Augmented reality provides surgeons with assistance during operations

This technology is providing doctors with a virtual view of real world organs during surgeries.

Fraunhofer MEVIS, a research institute in Germany, has now created an app that gives surgeons the opportunity to use an iPad device as an augmented reality viewfinder in the real time to assist them during operations.

The app provides doctors with the ability to better plan their surgeries and to use digital overlays of primary blood vessels.

This use of technology could provide a meaningful amount of assistance to doctors who are frequently required to memorize the precise locations of a person’s blood vessels so that they can avoid them during a surgical procedure. By complementing that practice with a system based on augmented reality would mean that they would have reminder support that could be effective enough that it could save lives.

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The augmented reality system is still in need of some fine tuning as it remains somewhat on the clunky side.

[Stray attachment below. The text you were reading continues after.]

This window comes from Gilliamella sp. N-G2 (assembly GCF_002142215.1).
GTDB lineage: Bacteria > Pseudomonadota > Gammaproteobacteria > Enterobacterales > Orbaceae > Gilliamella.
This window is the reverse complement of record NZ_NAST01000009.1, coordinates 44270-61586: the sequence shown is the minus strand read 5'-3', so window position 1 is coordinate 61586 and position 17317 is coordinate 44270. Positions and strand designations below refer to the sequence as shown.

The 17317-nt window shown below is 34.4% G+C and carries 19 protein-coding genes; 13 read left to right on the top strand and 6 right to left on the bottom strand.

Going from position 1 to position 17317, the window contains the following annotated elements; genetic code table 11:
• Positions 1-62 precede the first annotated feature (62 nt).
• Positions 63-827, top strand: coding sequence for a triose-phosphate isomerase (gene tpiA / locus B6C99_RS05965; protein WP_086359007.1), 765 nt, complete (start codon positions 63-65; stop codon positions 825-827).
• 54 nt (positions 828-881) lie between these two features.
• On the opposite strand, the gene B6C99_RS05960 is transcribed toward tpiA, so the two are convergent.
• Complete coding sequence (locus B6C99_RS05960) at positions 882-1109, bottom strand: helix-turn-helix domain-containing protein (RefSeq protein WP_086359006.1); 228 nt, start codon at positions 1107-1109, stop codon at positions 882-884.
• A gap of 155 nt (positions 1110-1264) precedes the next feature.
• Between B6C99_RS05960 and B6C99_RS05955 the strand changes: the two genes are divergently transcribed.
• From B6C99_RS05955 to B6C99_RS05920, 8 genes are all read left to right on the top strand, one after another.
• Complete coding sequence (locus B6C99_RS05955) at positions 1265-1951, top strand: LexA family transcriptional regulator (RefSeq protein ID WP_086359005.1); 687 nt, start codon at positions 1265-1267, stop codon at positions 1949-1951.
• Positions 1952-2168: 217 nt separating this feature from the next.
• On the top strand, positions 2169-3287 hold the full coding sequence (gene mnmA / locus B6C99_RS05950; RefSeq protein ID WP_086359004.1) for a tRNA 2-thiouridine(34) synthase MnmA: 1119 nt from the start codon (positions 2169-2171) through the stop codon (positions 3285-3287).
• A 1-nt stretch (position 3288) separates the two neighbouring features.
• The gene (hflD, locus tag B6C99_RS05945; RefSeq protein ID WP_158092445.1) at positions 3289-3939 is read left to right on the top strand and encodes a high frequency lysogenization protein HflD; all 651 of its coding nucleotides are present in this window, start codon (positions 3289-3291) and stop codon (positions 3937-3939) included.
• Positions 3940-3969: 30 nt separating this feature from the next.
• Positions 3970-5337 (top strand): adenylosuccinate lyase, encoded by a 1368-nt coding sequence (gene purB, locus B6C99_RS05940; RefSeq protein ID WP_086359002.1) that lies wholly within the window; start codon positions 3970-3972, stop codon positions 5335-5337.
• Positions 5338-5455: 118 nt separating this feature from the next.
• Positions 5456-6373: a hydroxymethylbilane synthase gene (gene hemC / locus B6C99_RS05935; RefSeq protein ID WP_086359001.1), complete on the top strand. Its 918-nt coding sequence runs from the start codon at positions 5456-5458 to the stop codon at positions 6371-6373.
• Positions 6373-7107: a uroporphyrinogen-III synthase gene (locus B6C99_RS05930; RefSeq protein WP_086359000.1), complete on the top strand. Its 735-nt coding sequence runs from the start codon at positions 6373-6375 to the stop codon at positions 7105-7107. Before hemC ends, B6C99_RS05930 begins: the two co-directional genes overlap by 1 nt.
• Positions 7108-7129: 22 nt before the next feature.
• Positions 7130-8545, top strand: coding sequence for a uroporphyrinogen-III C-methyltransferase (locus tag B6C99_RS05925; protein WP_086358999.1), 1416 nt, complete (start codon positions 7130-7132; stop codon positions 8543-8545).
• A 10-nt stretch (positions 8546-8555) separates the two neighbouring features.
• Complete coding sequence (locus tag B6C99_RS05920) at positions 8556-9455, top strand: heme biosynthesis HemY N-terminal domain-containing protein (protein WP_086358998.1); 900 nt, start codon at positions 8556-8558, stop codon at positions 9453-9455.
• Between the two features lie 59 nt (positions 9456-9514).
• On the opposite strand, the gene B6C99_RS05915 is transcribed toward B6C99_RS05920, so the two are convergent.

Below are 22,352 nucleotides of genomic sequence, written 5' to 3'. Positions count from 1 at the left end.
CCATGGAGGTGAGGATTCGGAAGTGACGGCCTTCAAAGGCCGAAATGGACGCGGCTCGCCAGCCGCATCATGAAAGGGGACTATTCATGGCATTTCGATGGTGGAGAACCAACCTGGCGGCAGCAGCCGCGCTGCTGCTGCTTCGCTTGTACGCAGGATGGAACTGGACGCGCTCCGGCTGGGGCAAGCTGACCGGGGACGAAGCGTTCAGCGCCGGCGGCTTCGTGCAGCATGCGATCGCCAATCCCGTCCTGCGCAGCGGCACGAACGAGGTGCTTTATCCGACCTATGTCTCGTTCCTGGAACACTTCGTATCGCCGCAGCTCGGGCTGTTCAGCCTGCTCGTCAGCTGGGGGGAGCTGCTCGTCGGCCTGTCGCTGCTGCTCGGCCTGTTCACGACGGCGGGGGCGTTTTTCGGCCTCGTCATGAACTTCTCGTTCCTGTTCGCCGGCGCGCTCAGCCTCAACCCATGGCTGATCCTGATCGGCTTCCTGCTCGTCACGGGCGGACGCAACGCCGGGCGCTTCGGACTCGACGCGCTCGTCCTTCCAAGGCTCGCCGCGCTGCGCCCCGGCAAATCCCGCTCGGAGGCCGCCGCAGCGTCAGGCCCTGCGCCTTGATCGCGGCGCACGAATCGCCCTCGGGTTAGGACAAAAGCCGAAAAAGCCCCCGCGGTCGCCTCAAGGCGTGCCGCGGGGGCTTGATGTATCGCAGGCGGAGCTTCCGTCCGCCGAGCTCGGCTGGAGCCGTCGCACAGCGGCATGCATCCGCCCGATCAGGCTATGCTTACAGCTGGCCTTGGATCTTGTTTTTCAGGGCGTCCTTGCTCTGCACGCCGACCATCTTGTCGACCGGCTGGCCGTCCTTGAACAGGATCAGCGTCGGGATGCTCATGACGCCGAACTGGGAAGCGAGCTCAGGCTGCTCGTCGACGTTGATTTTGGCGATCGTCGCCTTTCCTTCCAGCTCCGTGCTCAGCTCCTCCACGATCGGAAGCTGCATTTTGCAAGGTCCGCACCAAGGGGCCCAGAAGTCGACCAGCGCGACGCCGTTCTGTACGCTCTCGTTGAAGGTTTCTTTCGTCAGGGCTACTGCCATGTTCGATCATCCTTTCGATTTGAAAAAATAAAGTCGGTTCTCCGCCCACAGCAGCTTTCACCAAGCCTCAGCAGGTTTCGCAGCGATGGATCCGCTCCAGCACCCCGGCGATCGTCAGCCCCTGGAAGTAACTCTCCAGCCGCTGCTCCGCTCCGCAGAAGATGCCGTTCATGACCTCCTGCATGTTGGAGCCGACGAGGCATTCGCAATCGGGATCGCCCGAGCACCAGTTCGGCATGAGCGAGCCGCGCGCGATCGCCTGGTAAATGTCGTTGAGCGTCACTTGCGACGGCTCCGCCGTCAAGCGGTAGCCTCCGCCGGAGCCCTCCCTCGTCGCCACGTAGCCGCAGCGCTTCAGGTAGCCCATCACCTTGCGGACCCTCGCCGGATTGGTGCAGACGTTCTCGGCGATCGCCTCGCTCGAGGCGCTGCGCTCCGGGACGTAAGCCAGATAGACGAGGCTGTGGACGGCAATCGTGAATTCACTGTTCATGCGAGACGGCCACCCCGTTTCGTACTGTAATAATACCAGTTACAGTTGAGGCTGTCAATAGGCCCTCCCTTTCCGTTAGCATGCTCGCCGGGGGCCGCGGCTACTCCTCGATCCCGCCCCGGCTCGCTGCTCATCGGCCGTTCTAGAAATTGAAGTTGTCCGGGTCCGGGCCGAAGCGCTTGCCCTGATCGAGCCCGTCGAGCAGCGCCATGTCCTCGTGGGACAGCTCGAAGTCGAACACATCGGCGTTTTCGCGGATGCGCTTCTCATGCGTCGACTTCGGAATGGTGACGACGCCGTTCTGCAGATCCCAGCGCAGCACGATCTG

Augmented Reality - Surgery appThough the concept of using augmented reality this way may seem promising, it has a number of glitches that still need to be worked out, because it is not possible for a surgeon to actually use the technology on his or her own during an operation. To use the tablet at the same time that an operation is taking place, another pair of hands is required, and that individual will need to be able to hold it up and at the perfect angle throughout length and challenging surgeries.

The solution that seems most obvious for this problem is to introduce the system based on augmented reality to a device that is hands free, such as the Google Glass head mounted product. Though it doesn’t look as though Fraunhofer MEVIS is currently working on that type of project, it does have teams that are examining different ways to be able to project the surgical planning data directly onto the individual who is receiving the procedure and on his or her organs. The team is also working on systems that would give doctors the ability to use a gesture to be able to access the device, instead of the touchscreen.

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